ING CONDITION. All men will acknowledge that they are sinners; that they have broken God's commandments, most or all of them, in thought or in deed, at one time or other; and that the best of their works have their imperfections. Such acknowledgments are seldom or ever expressive of any deep concern. On the contrary, it is common for men, while they speak thus, to discover a spirit of indifference, supported by a kind of hope, that God will pardon a few sins, and make up for a few imperfections; otherwise, they say, he must keep heaven to himself. But, if your views be just, their whole life has been one uninterrupted course of foul revolt and abominable apostacy; and the irregularities of their lives bear no more proportion to the whole of their depravity, than the particles of water which are occasionally emitted from the surface of the ocean to the tide that rolls beneath. Nor is there any propriety in men of this description acknowledging their imperfections: imperfections relate to a standard, and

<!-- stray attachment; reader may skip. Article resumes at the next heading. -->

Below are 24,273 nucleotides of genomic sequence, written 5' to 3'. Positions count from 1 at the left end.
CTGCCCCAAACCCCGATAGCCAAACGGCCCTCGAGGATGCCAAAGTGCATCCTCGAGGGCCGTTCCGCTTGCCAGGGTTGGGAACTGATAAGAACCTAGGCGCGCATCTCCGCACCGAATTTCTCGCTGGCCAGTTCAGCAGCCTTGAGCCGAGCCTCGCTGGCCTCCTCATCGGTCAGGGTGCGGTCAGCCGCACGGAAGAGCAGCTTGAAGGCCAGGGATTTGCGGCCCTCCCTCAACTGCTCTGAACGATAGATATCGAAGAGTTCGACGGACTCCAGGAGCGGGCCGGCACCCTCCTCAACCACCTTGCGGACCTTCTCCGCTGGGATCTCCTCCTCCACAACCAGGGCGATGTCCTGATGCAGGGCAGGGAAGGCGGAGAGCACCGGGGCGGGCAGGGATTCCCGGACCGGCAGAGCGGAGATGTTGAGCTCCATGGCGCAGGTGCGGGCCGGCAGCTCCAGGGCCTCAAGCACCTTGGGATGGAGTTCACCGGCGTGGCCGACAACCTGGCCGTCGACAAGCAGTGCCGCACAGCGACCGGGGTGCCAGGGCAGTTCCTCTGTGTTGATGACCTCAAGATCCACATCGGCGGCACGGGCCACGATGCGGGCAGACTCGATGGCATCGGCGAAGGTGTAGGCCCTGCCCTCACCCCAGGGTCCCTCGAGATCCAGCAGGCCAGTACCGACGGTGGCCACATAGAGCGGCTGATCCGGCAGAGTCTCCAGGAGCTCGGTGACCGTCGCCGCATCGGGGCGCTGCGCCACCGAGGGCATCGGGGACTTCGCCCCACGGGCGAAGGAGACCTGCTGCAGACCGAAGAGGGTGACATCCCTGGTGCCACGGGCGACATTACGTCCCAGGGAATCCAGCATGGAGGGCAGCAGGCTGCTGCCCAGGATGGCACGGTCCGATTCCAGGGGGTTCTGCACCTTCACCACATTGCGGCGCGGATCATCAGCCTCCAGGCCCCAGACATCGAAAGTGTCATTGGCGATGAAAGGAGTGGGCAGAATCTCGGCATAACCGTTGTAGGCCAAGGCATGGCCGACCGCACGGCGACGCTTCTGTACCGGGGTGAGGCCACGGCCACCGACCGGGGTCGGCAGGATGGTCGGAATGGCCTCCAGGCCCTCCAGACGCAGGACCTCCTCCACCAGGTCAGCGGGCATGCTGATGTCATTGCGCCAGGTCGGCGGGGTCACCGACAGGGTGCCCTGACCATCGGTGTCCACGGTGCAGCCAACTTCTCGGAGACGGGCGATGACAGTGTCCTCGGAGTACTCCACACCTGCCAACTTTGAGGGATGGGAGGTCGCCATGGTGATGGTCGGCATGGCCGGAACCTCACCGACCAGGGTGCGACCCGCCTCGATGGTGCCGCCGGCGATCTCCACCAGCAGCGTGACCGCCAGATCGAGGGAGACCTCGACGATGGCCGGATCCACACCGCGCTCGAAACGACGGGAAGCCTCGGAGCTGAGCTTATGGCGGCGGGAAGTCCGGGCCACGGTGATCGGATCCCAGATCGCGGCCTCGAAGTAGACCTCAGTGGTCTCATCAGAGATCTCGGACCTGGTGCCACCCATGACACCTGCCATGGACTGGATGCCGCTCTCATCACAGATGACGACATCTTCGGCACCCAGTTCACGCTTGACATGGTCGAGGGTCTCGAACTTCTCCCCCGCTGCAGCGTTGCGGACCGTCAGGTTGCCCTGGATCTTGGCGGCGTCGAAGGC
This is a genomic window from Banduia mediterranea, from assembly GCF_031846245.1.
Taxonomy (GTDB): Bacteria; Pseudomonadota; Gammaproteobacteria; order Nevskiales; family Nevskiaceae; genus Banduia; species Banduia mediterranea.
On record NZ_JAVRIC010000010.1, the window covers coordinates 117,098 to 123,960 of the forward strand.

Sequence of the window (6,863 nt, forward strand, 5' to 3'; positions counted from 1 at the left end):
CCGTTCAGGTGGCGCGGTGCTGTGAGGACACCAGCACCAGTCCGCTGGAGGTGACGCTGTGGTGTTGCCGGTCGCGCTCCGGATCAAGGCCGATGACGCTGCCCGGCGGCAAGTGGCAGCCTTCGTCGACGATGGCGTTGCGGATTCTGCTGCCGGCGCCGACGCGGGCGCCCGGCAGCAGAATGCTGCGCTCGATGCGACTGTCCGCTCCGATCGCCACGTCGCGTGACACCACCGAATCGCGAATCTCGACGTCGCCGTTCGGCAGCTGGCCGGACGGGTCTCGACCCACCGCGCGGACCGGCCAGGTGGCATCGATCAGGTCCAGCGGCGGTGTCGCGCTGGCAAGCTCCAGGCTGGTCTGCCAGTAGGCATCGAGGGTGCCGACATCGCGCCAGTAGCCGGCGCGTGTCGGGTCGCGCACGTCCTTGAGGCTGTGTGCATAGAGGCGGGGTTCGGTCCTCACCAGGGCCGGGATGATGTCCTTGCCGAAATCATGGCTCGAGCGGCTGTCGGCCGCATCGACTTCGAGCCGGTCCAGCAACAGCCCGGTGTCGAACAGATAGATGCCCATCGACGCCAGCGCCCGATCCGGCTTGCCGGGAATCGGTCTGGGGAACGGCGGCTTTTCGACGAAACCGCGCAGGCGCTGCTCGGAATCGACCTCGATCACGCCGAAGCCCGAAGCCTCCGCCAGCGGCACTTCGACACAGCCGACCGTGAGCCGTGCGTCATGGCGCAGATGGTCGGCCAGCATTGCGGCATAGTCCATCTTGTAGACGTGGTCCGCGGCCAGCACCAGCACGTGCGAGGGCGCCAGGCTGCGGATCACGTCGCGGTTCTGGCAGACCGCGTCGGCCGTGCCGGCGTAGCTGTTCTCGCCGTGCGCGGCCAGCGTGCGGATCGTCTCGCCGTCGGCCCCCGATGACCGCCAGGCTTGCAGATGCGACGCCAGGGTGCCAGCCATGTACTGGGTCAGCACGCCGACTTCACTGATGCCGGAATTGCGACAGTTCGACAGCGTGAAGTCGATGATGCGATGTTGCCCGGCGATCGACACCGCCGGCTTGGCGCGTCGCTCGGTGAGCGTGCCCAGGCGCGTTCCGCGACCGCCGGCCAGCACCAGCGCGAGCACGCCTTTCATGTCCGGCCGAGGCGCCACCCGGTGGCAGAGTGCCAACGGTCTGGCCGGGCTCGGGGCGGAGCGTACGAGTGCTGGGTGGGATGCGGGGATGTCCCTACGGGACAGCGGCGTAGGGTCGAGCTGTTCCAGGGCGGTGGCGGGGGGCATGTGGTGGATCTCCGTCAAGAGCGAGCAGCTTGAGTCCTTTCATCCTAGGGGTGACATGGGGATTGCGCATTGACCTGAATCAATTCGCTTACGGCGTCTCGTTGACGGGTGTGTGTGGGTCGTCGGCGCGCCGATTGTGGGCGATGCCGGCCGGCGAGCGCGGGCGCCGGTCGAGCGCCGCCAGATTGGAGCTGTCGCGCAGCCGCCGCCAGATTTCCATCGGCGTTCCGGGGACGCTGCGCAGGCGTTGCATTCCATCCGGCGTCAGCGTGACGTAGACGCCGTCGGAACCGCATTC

imply an habitual aim to conform to it. Such language is properly applied to the righteous, the best of whom fall short of the mark; but the life of wicked men is, in one shape or other, an uninterrupted course of evil. Secondly, If your views be just, they seem to afford a presumptive, if not more than a presumptive proof of OUR NEED OF A SAVIOR; and not of a Savior only, but of A GREAT ONE! I do not know, whether I can exactly trace the operation of these principles, or their opposites, in the human mind; but this I know, it is a fact sufficiently notorious, that those professors of Christianity, who reject the proper deity and atonement of Christ, at the same time entertain very diminutive notions of their own depravity. I have known many persons, who, as soon as they have begun to lean towards the Socinian, Arian, or Arminian systems, have discovered an inelination to treat this doctrine with contempt. Those Popis on the other hand, who have but under such preaching as hath led them to entertain, low thoughts of Christ, and the grace of the Gospel, if at some period of their life, they have been convinced of their guilty and perishing state as sinners against God, have soon given up their other notions, and embraced the deity and atonement of Christ with all their hearts, and that with but little if any persuasion on the part of their friends. Nor does this appear very difficult to be accounted for: as the whole need no physician, but those that are sick; so it is natural to suppose that in proportion as a person feels the depth and danger of his malady, he will estimate the necessity, the value, and the efficacy of the remedy.